Ex-employee sues Lucky’s after layoff

NIWOT — A former Lucky’s Market employee in Florida has filed a class-action lawsuit against the Niwot-based natural-grocery chain that accuses the company of failing to provide adequate advance notice of store closures and layoffs. 

The adversary proceeding complaint was filed by Laura Forsyth on Monday in U.S. Bankruptcy Court in Delaware, the same court that is hearing Lucky’s Chapter 11 bankruptcy petition. 

Forsyth was an employee at the St. Petersburg, Florida, Lucky’s store until Monday, when store ownership closed the location “without providing the 60 days advance written notice required by the WARN Act,” court documents show. 

The Worker Adjustment and Retraining Notification Act requires companies to file notices with their state labor departments when they meet certain thresholds in terms of layoffs, providing 60 days’ notice.

Lucky’s filed its WARN notice for the St. Petersburg store — as well as stores in Gainesville and Melbourne, Florida — with Florida regulators on Jan. 24.

Forsyth — represented by attorneys with law firms Lankenau Miller LLP, The Gardner Firm PC, Wenzel Fenton Cabassas PC and Margolis Edelstein  — brings the complaint on “behalf of all other similarly situated former employees of [Lucky’s] who were affected by the mass layoffs and/or plant closings at the facilities ordered by [Lucky’s on Monday] and thereafter,” the filing said. Calls seeking comment from the attorneys were not returned.

Forsyth’s suit estimates that there are about 1,000 former Lucky’s employees who are similarly situated and could be party to the class-action suit. According to bankruptcy filings, the company had roughly 3,100 employees as of last month. 

The class-action suit claims damages in the form of lost wages, retirement contributions, insurance and other benefits, and medical expenses that would have been covered if the employee’s insurance was extended to the full 60-day WARN-notice period. 

Lucky’s representatives did not respond to BizWest’s requests for comment Tuesday.

Lucky’s filed for bankruptcy in late January soon after the company informed employees that it would shutter 32 of its 39 store locations across the country. 

That move came roughly a month after grocery giant Kroger Co. (NYSE: KR) announced that it would sell its investment stake in Lucky’s, which was founded in Boulder by chefs Bo and Trish Sharon. Bankruptcy documents show that Kroger loaned Lucky’s more than $301 million dollars in recent years and had amassed a 55 percent stake in the company.

In the roughly two weeks since the Lucky’s closures were announced, bidders have emerged to buy out certain closing stores:

  • $7.8 million for sale of five leases and one real property asset to Aldi, which seeks to purchase stores in Coral Springs, Orlando, Venice, Sarasota and Fort Lauderdale, Florida.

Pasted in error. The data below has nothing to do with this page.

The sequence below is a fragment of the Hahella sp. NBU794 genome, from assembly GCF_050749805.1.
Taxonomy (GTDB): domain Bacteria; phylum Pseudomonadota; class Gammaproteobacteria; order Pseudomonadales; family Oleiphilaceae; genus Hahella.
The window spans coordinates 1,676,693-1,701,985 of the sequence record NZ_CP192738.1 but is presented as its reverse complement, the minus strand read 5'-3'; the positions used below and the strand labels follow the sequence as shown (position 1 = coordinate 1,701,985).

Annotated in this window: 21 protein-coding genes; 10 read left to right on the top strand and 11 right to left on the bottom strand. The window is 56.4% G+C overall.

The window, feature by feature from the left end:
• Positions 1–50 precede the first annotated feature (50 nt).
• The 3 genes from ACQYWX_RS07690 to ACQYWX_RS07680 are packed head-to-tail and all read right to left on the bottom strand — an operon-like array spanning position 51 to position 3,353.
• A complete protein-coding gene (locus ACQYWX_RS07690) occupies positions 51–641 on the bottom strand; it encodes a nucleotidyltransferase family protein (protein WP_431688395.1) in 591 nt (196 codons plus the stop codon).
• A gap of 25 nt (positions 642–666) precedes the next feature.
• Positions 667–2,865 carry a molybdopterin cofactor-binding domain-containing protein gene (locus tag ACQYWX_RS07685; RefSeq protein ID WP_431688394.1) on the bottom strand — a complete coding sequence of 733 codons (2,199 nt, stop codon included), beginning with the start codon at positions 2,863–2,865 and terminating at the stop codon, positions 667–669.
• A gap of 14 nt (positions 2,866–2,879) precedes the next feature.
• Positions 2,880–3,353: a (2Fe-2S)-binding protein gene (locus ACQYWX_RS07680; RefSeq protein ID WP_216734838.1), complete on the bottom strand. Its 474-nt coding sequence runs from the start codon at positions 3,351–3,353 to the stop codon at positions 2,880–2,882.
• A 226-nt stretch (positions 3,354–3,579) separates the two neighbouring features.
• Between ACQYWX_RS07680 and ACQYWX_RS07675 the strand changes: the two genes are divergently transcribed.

• $1.25 million for sale of a lease in Orlando to Seabra Foods XIV Inc.
  • A motion for sale of five leases to Publix Super Markets Inc. for stores in Clermont, Naples, Neptune Beach, Orlando and Ormond Beach, Florida, provides contradictory information on the purchase price. It states that the “price payable under the Agreement for the Assets shall be Thirteen Million Seven Hundred Eighty Thousand and No/100,” but then lists $11,483,333 as the price.
  • $3.7 million offered by the Sharons to acquire leases for stores in north Boulder; Fort Collins; West Melbourne, Florida; Columbia, Missouri; Cleveland and Columbus, Ohio; and Traverse City, Michigan.

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NIWOT — A former Lucky’s Market employee in Florida has filed a class-action lawsuit against the Niwot-based natural-grocery chain that accuses the company of failing to provide adequate advance notice of store closures and layoffs. 

The adversary proceeding complaint was filed by Laura Forsyth on Monday in U.S. Bankruptcy Court in Delaware, the same court that is hearing Lucky’s Chapter 11 bankruptcy petition. 

Forsyth was an employee at the St. Petersburg, Florida, Lucky’s store until Monday, when store ownership closed the location “without providing the 60 days advance written notice required by the WARN Act,” court documents show. 

The Worker Adjustment and Retraining Notification Act requires companies to file notices with their state labor departments when they meet certain thresholds in terms of layoffs, providing 60 days’ notice.

Lucky’s filed its WARN notice for the St. Petersburg store — as well as stores in Gainesville and Melbourne, Florida — with Florida regulators on Jan. 24.

Forsyth — represented by attorneys with law firms Lankenau Miller LLP, The Gardner Firm PC, Wenzel Fenton Cabassas PC and Margolis Edelstein  — brings the complaint on “behalf of all other similarly situated former employees of [Lucky’s] who were affected by the mass layoffs and/or plant closings at the facilities ordered by [Lucky’s on Monday] and thereafter,” the filing said. Calls seeking comment from the attorneys were not returned.

Forsyth’s suit estimates that there are about 1,000 former Lucky’s employees who are similarly situated and could be party to the class-action suit. According to bankruptcy…